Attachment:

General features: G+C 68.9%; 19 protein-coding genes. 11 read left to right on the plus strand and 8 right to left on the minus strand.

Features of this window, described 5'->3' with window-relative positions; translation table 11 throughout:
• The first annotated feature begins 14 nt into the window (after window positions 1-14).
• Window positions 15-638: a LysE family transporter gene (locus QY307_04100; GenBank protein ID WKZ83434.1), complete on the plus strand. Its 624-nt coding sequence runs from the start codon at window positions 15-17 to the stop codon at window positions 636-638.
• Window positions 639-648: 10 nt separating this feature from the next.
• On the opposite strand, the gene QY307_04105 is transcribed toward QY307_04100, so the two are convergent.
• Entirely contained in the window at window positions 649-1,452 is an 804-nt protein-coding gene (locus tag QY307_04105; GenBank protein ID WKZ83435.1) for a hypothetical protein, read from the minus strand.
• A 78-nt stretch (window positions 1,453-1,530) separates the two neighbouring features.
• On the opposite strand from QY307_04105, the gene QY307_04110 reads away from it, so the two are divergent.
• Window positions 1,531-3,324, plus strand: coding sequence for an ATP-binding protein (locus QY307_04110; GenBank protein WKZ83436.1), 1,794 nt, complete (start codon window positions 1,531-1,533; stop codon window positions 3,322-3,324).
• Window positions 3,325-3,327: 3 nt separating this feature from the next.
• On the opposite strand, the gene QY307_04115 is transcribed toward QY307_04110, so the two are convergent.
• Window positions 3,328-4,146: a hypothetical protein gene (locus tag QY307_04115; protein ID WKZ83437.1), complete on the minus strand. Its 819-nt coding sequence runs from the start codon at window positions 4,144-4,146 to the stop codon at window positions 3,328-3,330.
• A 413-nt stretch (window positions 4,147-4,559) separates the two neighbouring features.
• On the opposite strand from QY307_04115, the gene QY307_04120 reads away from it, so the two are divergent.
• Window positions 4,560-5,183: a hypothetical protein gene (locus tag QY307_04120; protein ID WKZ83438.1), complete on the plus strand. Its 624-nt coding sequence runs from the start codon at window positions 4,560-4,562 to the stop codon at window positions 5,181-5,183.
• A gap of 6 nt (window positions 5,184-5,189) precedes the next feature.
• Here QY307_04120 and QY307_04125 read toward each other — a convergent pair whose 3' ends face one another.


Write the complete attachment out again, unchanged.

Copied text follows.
General features: G+C 68.9%; 19 protein-coding genes. 11 read left to right on the plus strand and 8 right to left on the minus strand.

Features of this window, described 5'->3' with window-relative positions; translation table 11 throughout:
• The first annotated feature begins 14 nt into the window (after window positions 1-14).
• Window positions 15-638: a LysE family transporter gene (locus QY307_04100; GenBank protein ID WKZ83434.1), complete on the plus strand. Its 624-nt coding sequence runs from the start codon at window positions 15-17 to the stop codon at window positions 636-638.
• Window positions 639-648: 10 nt separating this feature from the next.
• On the opposite strand, the gene QY307_04105 is transcribed toward QY307_04100, so the two are convergent.
• Entirely contained in the window at window positions 649-1,452 is an 804-nt protein-coding gene (locus tag QY307_04105; GenBank protein ID WKZ83435.1) for a hypothetical protein, read from the minus strand.
• A 78-nt stretch (window positions 1,453-1,530) separates the two neighbouring features.
• On the opposite strand from QY307_04105, the gene QY307_04110 reads away from it, so the two are divergent.
• Window positions 1,531-3,324, plus strand: coding sequence for an ATP-binding protein (locus QY307_04110; GenBank protein WKZ83436.1), 1,794 nt, complete (start codon window positions 1,531-1,533; stop codon window positions 3,322-3,324).
• Window positions 3,325-3,327: 3 nt separating this feature from the next.
• On the opposite strand, the gene QY307_04115 is transcribed toward QY307_04110, so the two are convergent.
• Window positions 3,328-4,146: a hypothetical protein gene (locus tag QY307_04115; protein ID WKZ83437.1), complete on the minus strand. Its 819-nt coding sequence runs from the start codon at window positions 4,144-4,146 to the stop codon at window positions 3,328-3,330.
• A 413-nt stretch (window positions 4,147-4,559) separates the two neighbouring features.
• On the opposite strand from QY307_04115, the gene QY307_04120 reads away from it, so the two are divergent.
• Window positions 4,560-5,183: a hypothetical protein gene (locus tag QY307_04120; protein ID WKZ83438.1), complete on the plus strand. Its 624-nt coding sequence runs from the start codon at window positions 4,560-4,562 to the stop codon at window positions 5,181-5,183.
• A gap of 6 nt (window positions 5,184-5,189) precedes the next feature.
• Here QY307_04120 and QY307_04125 read toward each other — a convergent pair whose 3' ends face one another.